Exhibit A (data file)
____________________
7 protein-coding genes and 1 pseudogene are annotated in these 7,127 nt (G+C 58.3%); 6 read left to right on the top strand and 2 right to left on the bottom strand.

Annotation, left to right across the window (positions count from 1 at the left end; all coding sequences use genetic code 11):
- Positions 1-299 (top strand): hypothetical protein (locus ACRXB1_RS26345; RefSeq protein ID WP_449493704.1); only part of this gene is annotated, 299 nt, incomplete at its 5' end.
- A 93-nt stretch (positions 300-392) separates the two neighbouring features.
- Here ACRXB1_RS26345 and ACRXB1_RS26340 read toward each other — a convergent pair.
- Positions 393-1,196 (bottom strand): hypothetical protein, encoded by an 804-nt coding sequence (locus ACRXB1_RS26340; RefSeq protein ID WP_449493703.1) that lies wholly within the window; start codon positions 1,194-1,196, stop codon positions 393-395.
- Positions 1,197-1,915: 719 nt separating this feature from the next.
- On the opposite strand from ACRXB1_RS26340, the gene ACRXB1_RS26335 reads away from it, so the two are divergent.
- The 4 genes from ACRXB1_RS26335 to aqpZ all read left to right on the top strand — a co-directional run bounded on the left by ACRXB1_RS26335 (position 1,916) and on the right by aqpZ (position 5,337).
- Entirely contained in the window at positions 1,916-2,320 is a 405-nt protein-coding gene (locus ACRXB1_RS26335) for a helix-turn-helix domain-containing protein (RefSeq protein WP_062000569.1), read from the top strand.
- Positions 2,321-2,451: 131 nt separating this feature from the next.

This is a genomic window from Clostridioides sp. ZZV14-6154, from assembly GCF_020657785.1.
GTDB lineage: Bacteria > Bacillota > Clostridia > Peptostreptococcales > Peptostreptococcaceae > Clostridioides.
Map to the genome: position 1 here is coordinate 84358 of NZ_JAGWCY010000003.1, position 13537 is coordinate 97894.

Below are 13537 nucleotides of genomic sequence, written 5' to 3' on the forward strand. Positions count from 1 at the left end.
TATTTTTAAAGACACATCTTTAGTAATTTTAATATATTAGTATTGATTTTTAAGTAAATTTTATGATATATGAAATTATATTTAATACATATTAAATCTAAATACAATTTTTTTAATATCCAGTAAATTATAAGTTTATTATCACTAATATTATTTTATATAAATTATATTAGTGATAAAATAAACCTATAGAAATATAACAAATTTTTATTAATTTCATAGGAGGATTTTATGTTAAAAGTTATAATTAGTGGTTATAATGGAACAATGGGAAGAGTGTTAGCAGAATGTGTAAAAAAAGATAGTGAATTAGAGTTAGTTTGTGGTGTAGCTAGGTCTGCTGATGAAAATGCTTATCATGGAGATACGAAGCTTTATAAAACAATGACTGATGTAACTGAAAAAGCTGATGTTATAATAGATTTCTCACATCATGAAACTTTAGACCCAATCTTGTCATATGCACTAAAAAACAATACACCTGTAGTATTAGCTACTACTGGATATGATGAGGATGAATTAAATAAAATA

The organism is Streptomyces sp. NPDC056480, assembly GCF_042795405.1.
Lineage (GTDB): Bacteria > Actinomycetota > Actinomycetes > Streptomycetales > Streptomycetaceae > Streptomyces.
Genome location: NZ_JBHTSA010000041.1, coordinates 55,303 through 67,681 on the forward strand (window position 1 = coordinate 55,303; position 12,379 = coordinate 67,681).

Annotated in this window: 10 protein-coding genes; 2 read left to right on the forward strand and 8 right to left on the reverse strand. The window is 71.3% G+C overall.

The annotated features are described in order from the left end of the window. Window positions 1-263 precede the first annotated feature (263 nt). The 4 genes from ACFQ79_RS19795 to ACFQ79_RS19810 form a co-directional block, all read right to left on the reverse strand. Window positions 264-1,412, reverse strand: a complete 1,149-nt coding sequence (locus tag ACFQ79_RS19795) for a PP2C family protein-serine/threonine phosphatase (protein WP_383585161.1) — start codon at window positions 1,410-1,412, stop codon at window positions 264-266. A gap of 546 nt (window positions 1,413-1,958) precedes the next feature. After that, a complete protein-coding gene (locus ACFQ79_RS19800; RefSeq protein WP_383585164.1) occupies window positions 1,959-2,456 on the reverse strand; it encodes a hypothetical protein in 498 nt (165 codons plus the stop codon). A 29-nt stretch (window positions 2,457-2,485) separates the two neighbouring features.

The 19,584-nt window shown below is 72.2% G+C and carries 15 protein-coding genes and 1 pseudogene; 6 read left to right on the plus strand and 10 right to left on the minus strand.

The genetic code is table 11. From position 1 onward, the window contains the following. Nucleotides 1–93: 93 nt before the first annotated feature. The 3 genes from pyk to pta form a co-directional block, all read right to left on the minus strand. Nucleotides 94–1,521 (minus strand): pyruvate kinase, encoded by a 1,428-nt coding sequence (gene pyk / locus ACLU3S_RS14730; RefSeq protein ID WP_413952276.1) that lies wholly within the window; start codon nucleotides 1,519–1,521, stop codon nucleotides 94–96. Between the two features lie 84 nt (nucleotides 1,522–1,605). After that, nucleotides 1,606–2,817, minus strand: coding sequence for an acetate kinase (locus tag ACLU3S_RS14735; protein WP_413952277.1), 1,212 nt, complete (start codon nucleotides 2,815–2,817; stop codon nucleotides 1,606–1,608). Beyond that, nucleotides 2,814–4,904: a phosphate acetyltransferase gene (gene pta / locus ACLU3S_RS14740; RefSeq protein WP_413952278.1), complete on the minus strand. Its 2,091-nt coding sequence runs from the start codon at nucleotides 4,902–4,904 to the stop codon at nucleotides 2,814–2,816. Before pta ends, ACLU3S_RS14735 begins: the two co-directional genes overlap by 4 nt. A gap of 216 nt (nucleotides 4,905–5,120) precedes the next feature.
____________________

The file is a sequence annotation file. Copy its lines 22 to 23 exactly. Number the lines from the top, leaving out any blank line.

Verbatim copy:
The 19,584-nt window shown below is 72.2% G+C and carries 15 protein-coding genes and 1 pseudogene; 6 read left to right on the plus strand and 10 right to left on the minus strand.

The genetic code is table 11. From position 1 onward, the window contains the following. Nucleotides 1–93: 93 nt before the first annotated feature. The 3 genes from pyk to pta form a co-directional block, all read right to left on the minus strand. Nucleotides 94–1,521 (minus strand): pyruvate kinase, encoded by a 1,428-nt coding sequence (gene pyk / locus ACLU3S_RS14730; RefSeq protein ID WP_413952276.1) that lies wholly within the window; start codon nucleotides 1,519–1,521, stop codon nucleotides 94–96. Between the two features lie 84 nt (nucleotides 1,522–1,605). After that, nucleotides 1,606–2,817, minus strand: coding sequence for an acetate kinase (locus tag ACLU3S_RS14735; protein WP_413952277.1), 1,212 nt, complete (start codon nucleotides 2,815–2,817; stop codon nucleotides 1,606–1,608). Beyond that, nucleotides 2,814–4,904: a phosphate acetyltransferase gene (gene pta / locus ACLU3S_RS14740; RefSeq protein WP_413952278.1), complete on the minus strand. Its 2,091-nt coding sequence runs from the start codon at nucleotides 4,902–4,904 to the stop codon at nucleotides 2,814–2,816. Before pta ends, ACLU3S_RS14735 begins: the two co-directional genes overlap by 4 nt. A gap of 216 nt (nucleotides 4,905–5,120) precedes the next feature.